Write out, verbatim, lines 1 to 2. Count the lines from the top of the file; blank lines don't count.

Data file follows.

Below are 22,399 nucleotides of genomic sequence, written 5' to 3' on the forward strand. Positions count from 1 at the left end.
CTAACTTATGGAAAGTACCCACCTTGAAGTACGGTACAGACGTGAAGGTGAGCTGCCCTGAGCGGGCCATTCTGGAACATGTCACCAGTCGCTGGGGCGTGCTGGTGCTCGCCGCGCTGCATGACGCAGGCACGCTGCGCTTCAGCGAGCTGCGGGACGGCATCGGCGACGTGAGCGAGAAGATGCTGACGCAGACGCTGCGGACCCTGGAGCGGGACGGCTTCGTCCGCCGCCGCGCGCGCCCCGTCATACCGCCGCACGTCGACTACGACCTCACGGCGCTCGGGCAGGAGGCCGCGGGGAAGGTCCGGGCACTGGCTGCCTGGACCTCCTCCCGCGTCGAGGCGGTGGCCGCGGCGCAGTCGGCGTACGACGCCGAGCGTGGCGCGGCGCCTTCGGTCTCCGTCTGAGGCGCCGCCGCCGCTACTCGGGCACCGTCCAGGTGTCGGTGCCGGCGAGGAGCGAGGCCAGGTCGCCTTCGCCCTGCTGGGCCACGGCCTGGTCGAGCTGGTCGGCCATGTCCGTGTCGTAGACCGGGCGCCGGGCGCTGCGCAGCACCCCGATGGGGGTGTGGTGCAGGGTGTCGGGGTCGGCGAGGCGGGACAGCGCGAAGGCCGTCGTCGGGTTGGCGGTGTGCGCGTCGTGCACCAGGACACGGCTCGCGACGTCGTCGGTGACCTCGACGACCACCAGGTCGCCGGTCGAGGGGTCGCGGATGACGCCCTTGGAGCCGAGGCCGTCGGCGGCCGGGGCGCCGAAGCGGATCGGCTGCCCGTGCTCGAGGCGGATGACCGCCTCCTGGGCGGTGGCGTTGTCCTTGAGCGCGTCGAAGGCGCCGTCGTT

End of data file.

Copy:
Below are 22,399 nucleotides of genomic sequence, written 5' to 3' on the forward strand. Positions count from 1 at the left end.
CTAACTTATGGAAAGTACCCACCTTGAAGTACGGTACAGACGTGAAGGTGAGCTGCCCTGAGCGGGCCATTCTGGAACATGTCACCAGTCGCTGGGGCGTGCTGGTGCTCGCCGCGCTGCATGACGCAGGCACGCTGCGCTTCAGCGAGCTGCGGGACGGCATCGGCGACGTGAGCGAGAAGATGCTGACGCAGACGCTGCGGACCCTGGAGCGGGACGGCTTCGTCCGCCGCCGCGCGCGCCCCGTCATACCGCCGCACGTCGACTACGACCTCACGGCGCTCGGGCAGGAGGCCGCGGGGAAGGTCCGGGCACTGGCTGCCTGGACCTCCTCCCGCGTCGAGGCGGTGGCCGCGGCGCAGTCGGCGTACGACGCCGAGCGTGGCGCGGCGCCTTCGGTCTCCGTCTGAGGCGCCGCCGCCGCTACTCGGGCACCGTCCAGGTGTCGGTGCCGGCGAGGAGCGAGGCCAGGTCGCCTTCGCCCTGCTGGGCCACGGCCTGGTCGAGCTGGTCGGCCATGTCCGTGTCGTAGACCGGGCGCCGGGCGCTGCGCAGCACCCCGATGGGGGTGTGGTGCAGGGTGTCGGGGTCGGCGAGGCGGGACAGCGCGAAGGCCGTCGTCGGGTTGGCGGTGTGCGCGTCGTGCACCAGGACACGGCTCGCGACGTCGTCGGTGACCTCGACGACCACCAGGTCGCCGGTCGAGGGGTCGCGGATGACGCCCTTGGAGCCGAGGCCGTCGGCGGCCGGGGCGCCGAAGCGGATCGGCTGCCCGTGCTCGAGGCGGATGACCGCCTCCTGGGCGGTGGCGTTGTCCTTGAGCGCGTCGAAGGCGCCGTCGTT